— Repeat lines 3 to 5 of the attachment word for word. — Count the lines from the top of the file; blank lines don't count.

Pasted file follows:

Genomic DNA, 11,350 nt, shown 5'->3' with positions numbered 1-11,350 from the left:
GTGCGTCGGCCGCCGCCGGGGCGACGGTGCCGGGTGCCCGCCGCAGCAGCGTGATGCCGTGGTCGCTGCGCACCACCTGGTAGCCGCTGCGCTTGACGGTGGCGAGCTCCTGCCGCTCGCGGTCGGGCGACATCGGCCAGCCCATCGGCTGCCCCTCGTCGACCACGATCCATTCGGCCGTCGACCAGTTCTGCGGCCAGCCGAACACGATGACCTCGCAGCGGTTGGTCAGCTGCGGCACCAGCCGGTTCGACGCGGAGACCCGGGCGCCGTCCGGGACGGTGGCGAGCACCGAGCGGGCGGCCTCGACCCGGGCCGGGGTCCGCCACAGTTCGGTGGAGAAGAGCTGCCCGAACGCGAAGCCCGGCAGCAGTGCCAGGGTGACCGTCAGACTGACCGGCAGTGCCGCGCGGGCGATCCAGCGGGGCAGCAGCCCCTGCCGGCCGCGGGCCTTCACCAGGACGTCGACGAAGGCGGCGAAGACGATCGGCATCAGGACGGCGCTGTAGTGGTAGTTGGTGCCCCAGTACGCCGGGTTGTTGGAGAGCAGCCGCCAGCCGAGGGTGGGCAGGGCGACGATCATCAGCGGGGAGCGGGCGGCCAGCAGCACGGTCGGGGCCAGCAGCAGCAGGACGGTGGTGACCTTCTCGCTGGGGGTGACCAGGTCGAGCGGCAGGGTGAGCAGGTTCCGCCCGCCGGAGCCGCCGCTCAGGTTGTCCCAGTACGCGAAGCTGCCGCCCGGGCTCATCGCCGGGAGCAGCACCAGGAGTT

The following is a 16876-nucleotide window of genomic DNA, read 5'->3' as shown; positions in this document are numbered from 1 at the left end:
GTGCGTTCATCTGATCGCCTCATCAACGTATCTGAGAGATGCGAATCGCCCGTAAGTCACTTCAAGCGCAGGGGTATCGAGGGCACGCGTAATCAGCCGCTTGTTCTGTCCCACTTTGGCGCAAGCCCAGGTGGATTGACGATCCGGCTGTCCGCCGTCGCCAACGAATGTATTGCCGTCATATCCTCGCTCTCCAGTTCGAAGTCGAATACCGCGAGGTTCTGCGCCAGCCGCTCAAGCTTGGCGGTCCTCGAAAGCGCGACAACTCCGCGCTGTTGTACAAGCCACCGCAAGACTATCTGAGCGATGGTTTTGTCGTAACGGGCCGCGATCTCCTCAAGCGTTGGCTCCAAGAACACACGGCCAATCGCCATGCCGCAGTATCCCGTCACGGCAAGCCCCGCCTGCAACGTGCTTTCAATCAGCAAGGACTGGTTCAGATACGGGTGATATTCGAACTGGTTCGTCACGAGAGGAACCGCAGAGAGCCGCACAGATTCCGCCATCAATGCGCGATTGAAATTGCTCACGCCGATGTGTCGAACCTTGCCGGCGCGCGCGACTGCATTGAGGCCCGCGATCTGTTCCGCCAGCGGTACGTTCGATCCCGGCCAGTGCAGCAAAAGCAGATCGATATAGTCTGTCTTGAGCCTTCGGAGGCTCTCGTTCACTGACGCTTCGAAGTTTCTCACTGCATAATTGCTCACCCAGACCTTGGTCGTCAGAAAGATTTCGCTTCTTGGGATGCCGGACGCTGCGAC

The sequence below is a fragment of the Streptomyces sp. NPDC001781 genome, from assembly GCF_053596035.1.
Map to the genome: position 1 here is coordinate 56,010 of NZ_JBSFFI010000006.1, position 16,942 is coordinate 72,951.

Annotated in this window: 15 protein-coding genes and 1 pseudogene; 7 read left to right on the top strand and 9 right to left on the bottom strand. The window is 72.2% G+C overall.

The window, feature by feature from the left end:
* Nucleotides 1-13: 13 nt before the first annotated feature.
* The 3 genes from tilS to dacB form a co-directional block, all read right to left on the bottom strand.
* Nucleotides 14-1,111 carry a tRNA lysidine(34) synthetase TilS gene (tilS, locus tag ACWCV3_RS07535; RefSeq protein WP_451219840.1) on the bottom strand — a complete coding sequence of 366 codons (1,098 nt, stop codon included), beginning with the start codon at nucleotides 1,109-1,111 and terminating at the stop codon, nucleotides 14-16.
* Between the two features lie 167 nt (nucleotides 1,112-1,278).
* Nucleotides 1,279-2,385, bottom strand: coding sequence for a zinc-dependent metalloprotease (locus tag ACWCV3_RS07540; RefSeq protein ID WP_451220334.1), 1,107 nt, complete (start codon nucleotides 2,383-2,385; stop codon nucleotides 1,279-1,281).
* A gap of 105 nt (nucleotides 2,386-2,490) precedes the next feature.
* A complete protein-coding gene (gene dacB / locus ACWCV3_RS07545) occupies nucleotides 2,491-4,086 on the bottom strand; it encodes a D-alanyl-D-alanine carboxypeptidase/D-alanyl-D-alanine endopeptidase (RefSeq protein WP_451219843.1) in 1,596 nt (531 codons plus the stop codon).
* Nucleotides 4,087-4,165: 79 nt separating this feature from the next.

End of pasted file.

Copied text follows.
The following is a 16876-nucleotide window of genomic DNA, read 5'->3' as shown; positions in this document are numbered from 1 at the left end:
GTGCGTTCATCTGATCGCCTCATCAACGTATCTGAGAGATGCGAATCGCCCGTAAGTCACTTCAAGCGCAGGGGTATCGAGGGCACGCGTAATCAGCCGCTTGTTCTGTCCCACTTTGGCGCAAGCCCAGGTGGATTGACGATCCGGCTGTCCGCCGTCGCCAACGAATGTATTGCCGTCATATCCTCGCTCTCCAGTTCGAAGTCGAATACCGCGAGGTTCTGCGCCAGCCGCTCAAGCTTGGCGGTCCTCGAAAGCGCGACAACTCCGCGCTGTTGTACAAGCCACCGCAAGACTATCTGAGCGATGGTTTTGTCGTAACGGGCCGCGATCTCCTCAAGCGTTGGCTCCAAGAACACACGGCCAATCGCCATGCCGCAGTATCCCGTCACGGCAAGCCCCGCCTGCAACGTGCTTTCAATCAGCAAGGACTGGTTCAGATACGGGTGATATTCGAACTGGTTCGTCACGAGAGGAACCGCAGAGAGCCGCACAGATTCCGCCATCAATGCGCGATTGAAATTGCTCACGCCGATGTGTCGAACCTTGCCGGCGCGCGCGACTGCATTGAGGCCCGCGATCTGTTCCGCCAGCGGTACGTTCGATCCCGGCCAGTGCAGCAAAAGCAGATCGATATAGTCTGTCTTGAGCCTTCGGAGGCTCTCGTTCACTGACGCTTCGAAGTTTCTCACTGCATAATTGCTCACCCAGACCTTGGTCGTCAGAAAGATTTCGCTTCTTGGGATGCCGGACGCTGCGAC

The sequence below is a fragment of the Streptomyces sp. NPDC001781 genome, from assembly GCF_053596035.1.